A Very Scary Moment in a Dark Alley: Trashing a Disney Princess Kitchen

I was scooting through my apartment building’s basement (a wonder in systems and architecture) on my way to pick up a package at the Super’s Office. My path crosses an alleyway in our complex where trash is collected prior to moving out onto the street, and I saw this terrifying object!!

Horror! Run away! Disney Princess Kitchen in the trash. Good riddance. RL Fifield photo 2013.

Horror! Run away! What are you supposed to make in this kitchen – roasted unicorn? Disney Princess Kitchen in the trash. Good riddance. RL Fifield photo 2013.

This is the set I had! Photo: Sewing on the edge Blog.

I was frozen in terror. A Disney Princess kitchen set. Not only does little girl get to learn household roles, she gets to feel like she’s engaging in a precious, pink activity while doing it (am I reaffirming gender stereotypes myself here by assuming this didn’t belong to a boy?). I certainly begged an Easy Bake Oven when I was a kid, but my mother was careful not to encourage role-stereotyping.  I think my only toy kitchen equipment was a small groovy set of orange, green, and brown toy Tupperware, some of which is still used by my parents for their lunches.

Goldie Blox. Photo: Core 77 Blog.

Culinary endeavors are certainly having a moment of fame here as Americans re-learn the importance of good food after the tragedies of the 20th century. I think the P-word is doing our girls a disservice. If she’s interested in cooking, how about getting her to stir cookie dough and actually make something? (or something healthy, if you object to cookies). I was equally disturbed by Goldie Blox, engineering toys for girls. The premise from this Kickstarter campaign is that in order to interest girls in science, you must wrap it in pink and sparkles and cute puppies and ribbons. Really? Have all our toys just become more gendered? I don’t remember anything particularly girl or boy about Tinkertoys, those sharp-edged all metal Tonka Toys, or my favorite, Lincoln Logs. I could play with Lincoln Logs for hours. (ok! full disclosure: so I did have Barbie and My Little Pony – but my brother and I spent hours playing with Matchbox cars too).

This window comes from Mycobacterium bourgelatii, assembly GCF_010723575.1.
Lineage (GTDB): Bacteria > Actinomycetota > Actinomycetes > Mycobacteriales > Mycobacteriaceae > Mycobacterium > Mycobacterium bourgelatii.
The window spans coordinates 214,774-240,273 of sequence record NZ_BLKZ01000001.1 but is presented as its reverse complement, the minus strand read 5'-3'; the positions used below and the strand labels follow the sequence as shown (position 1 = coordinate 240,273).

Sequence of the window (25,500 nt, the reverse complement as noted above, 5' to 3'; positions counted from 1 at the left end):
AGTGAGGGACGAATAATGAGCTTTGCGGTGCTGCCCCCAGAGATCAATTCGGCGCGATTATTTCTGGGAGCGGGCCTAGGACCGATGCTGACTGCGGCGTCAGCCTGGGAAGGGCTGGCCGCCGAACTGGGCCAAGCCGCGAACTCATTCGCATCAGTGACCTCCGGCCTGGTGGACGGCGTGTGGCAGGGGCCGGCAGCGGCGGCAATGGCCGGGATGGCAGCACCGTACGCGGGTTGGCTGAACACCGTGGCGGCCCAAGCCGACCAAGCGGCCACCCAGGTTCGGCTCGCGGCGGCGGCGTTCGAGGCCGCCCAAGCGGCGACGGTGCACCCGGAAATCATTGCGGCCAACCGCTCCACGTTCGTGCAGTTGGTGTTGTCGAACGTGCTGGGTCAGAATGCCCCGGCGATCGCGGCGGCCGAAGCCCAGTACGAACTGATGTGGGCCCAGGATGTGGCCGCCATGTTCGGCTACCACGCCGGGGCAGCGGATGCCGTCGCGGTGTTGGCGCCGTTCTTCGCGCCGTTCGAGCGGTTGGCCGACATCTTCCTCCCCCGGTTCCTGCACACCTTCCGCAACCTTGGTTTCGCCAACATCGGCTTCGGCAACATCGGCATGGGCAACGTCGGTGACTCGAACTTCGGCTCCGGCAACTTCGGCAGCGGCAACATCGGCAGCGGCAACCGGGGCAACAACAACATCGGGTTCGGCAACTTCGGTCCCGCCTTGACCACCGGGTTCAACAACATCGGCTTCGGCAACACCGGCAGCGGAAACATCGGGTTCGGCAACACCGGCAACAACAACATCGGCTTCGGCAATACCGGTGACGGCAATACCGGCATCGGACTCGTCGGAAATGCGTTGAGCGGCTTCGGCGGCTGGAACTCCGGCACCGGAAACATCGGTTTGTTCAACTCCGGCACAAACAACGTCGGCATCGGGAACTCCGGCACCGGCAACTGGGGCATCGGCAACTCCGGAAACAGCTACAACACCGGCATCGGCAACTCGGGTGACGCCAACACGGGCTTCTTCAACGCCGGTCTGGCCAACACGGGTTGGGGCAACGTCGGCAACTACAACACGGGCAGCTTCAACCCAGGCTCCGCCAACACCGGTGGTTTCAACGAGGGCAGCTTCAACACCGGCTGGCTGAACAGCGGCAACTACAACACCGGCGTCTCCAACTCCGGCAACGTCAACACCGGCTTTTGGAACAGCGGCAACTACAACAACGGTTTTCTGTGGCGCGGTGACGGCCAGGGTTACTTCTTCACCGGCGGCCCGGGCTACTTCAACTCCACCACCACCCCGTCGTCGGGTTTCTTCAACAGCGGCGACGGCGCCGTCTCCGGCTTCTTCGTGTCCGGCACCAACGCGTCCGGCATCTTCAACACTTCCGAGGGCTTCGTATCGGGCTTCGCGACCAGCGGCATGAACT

Read my post “Hold the Tulle: I’m Anti-Princess” about actually talking to girls about their brain, rather than indicating that their value is appearance-based.

Stop the fantasy homemaker madness!!!

Could this be any more scary? This is what we want for our girls? Complete with gold cell phone. So much for the feminist movement.

About Becky Fifield

Becky Fifield is a cultural heritage professional with 25 years experience in institutions large and small. She is currently Head of Collection Management for the Special Collections of the New York Public Library. An advocate for preventive conservation, Ms. Fifield is a Professional Associate of the American Institute for Conservation, Chair of the AIC Collection Care Network, and former Chair of Alliance for Response NYC. She is also a scholar of 18th century female unfree labor and dress. There's a bit of pun in the title The Still Room, delineating a quiet space brimming with the ingredients of memory, where consideration, analysis, and wordcraft can take place. Ms. Fifield’s interests include museum practice, dress history, historic preservation, transit, social and women’s history, food, current events, geneaology, roadtrips, and considerations on general sense of place. Becky and her husband, Dr. V, live in the Hudson Valley.